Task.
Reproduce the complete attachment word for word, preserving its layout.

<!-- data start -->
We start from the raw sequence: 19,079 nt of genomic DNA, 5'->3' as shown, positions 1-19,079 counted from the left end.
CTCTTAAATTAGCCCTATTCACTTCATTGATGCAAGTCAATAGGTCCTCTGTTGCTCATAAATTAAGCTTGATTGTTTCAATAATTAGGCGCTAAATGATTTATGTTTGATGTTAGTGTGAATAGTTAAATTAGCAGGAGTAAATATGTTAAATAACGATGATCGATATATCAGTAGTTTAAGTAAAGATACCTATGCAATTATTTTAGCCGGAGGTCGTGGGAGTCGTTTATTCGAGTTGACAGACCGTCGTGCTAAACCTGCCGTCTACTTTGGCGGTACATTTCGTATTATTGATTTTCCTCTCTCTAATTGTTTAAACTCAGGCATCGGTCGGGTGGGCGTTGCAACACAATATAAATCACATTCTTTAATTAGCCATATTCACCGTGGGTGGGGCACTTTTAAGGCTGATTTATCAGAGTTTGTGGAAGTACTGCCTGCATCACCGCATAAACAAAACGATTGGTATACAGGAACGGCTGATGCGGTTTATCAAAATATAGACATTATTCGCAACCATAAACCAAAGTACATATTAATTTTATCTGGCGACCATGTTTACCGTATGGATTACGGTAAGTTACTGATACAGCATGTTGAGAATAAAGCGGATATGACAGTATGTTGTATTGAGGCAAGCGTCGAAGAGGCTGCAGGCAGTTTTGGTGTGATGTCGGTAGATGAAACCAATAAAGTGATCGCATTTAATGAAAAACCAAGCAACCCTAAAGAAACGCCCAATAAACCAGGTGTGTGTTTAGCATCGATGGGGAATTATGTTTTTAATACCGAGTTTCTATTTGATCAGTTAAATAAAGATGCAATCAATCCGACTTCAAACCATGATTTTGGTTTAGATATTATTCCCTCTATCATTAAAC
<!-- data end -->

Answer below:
We start from the raw sequence: 19,079 nt of genomic DNA, 5'->3' as shown, positions 1-19,079 counted from the left end.
CTCTTAAATTAGCCCTATTCACTTCATTGATGCAAGTCAATAGGTCCTCTGTTGCTCATAAATTAAGCTTGATTGTTTCAATAATTAGGCGCTAAATGATTTATGTTTGATGTTAGTGTGAATAGTTAAATTAGCAGGAGTAAATATGTTAAATAACGATGATCGATATATCAGTAGTTTAAGTAAAGATACCTATGCAATTATTTTAGCCGGAGGTCGTGGGAGTCGTTTATTCGAGTTGACAGACCGTCGTGCTAAACCTGCCGTCTACTTTGGCGGTACATTTCGTATTATTGATTTTCCTCTCTCTAATTGTTTAAACTCAGGCATCGGTCGGGTGGGCGTTGCAACACAATATAAATCACATTCTTTAATTAGCCATATTCACCGTGGGTGGGGCACTTTTAAGGCTGATTTATCAGAGTTTGTGGAAGTACTGCCTGCATCACCGCATAAACAAAACGATTGGTATACAGGAACGGCTGATGCGGTTTATCAAAATATAGACATTATTCGCAACCATAAACCAAAGTACATATTAATTTTATCTGGCGACCATGTTTACCGTATGGATTACGGTAAGTTACTGATACAGCATGTTGAGAATAAAGCGGATATGACAGTATGTTGTATTGAGGCAAGCGTCGAAGAGGCTGCAGGCAGTTTTGGTGTGATGTCGGTAGATGAAACCAATAAAGTGATCGCATTTAATGAAAAACCAAGCAACCCTAAAGAAACGCCCAATAAACCAGGTGTGTGTTTAGCATCGATGGGGAATTATGTTTTTAATACCGAGTTTCTATTTGATCAGTTAAATAAAGATGCAATCAATCCGACTTCAAACCATGATTTTGGTTTAGATATTATTCCCTCTATCATTAAAC